Abstract

The scaling of the fundamental limits of the second hyperpolarizability is used to define the intrinsic second hyperpolarizability, which aids in identifying material classes with an ultralarge nonlinear optical response per unit of molecular size. The intrinsic nonlinear response is a size-independent metric that we apply to comparing classes of molecular homologues, which are made by adding repeat units to extend their lengths. Several new figures of merit are proposed that quantify not only the intrinsic nonlinear response, but also how the second hyperpolarizability increases with size within a molecular class. Scaling types can be classified into sub-scaling, nominal scaling that follows the theory of limits, and super-scaling behavior. Super-scaling homologues that have large intrinsic nonlinearity are the most promising because they efficiently take advantage of the increased size. We apply our approach to data in the literature to identify the best super-scaling molecular paradigms and articulate the important underlying parameters.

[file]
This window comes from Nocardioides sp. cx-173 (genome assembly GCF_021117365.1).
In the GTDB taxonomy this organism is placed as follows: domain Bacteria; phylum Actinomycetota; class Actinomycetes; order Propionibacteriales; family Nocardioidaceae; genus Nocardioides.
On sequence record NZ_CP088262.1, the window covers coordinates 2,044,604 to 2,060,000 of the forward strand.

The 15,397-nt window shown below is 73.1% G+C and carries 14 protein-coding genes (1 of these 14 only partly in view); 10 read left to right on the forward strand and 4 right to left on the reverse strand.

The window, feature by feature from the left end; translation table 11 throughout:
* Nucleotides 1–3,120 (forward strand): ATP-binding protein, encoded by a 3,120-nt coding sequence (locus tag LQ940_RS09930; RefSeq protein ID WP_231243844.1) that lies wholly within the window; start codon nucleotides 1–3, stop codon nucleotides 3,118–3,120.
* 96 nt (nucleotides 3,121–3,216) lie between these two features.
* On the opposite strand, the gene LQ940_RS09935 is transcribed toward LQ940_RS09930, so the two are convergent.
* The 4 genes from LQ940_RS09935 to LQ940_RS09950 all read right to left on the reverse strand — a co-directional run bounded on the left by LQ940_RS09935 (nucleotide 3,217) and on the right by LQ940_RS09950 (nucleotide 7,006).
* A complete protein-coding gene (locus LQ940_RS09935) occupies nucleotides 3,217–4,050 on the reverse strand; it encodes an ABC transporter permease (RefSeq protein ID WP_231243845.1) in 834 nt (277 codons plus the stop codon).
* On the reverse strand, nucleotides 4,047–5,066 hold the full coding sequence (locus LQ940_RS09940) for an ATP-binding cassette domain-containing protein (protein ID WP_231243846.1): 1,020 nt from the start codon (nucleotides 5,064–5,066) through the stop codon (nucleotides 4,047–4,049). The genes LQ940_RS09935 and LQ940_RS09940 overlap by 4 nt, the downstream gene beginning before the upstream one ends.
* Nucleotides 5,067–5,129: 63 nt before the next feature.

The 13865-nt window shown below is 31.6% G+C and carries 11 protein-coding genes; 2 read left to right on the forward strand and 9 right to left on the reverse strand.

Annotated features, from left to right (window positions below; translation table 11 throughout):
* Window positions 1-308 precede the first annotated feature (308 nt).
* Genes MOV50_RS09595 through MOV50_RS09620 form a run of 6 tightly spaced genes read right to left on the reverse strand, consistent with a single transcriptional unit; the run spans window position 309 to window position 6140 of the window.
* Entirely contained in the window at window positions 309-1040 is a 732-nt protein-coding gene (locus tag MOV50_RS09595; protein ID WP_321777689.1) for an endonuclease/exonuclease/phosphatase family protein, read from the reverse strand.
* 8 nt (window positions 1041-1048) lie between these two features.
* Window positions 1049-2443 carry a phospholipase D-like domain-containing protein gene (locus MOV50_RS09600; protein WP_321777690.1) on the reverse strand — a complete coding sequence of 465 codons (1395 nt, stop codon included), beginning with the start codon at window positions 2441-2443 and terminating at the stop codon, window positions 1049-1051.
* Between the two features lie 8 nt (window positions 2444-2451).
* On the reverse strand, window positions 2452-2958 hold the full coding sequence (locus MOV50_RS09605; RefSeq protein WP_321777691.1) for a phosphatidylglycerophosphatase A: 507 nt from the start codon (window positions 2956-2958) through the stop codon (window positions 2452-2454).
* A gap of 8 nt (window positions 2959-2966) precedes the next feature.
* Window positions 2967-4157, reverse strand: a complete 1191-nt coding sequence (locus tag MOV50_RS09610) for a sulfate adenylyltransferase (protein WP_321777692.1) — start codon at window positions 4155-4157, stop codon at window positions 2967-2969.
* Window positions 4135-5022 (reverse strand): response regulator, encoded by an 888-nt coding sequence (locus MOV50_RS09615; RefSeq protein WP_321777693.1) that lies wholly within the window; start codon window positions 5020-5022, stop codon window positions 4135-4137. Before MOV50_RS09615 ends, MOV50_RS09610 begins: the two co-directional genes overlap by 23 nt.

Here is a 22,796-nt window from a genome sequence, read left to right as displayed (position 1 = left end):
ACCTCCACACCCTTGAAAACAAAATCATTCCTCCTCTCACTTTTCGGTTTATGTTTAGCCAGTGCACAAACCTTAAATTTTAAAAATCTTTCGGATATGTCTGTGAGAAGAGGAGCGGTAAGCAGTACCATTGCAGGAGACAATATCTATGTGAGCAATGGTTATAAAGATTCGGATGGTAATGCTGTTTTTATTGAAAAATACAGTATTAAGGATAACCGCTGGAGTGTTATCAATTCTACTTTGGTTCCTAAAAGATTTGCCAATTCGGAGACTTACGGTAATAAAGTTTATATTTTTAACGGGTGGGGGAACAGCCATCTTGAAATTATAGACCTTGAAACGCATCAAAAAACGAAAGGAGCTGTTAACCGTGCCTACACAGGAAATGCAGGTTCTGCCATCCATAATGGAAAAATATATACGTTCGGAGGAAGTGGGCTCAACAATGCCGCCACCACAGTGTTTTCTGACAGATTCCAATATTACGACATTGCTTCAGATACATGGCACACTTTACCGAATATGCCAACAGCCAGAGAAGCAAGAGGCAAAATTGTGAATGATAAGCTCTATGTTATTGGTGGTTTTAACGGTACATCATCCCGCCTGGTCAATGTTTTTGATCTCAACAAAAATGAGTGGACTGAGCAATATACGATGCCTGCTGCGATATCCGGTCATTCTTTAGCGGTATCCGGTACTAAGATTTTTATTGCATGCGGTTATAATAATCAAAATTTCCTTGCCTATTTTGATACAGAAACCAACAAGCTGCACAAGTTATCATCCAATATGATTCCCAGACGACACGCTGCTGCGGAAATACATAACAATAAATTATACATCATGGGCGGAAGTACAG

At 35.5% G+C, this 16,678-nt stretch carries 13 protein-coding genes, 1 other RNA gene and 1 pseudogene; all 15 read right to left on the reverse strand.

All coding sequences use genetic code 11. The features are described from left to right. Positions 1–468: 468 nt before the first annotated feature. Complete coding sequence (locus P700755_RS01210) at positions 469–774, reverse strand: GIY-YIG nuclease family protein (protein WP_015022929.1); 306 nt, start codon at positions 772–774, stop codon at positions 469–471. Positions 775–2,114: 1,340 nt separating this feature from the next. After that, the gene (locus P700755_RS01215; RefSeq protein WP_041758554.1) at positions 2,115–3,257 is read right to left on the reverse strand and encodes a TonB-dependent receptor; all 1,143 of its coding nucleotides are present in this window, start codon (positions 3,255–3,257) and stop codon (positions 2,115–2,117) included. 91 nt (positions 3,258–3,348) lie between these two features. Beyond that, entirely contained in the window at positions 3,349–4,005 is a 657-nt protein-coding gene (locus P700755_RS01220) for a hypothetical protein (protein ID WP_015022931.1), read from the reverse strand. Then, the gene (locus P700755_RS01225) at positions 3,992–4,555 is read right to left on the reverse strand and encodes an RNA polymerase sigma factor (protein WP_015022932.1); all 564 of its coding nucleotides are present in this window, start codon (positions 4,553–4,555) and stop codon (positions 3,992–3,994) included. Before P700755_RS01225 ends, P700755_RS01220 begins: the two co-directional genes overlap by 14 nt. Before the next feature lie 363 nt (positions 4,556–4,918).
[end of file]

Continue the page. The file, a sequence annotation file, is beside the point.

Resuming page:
© 2016 Optical Society of America

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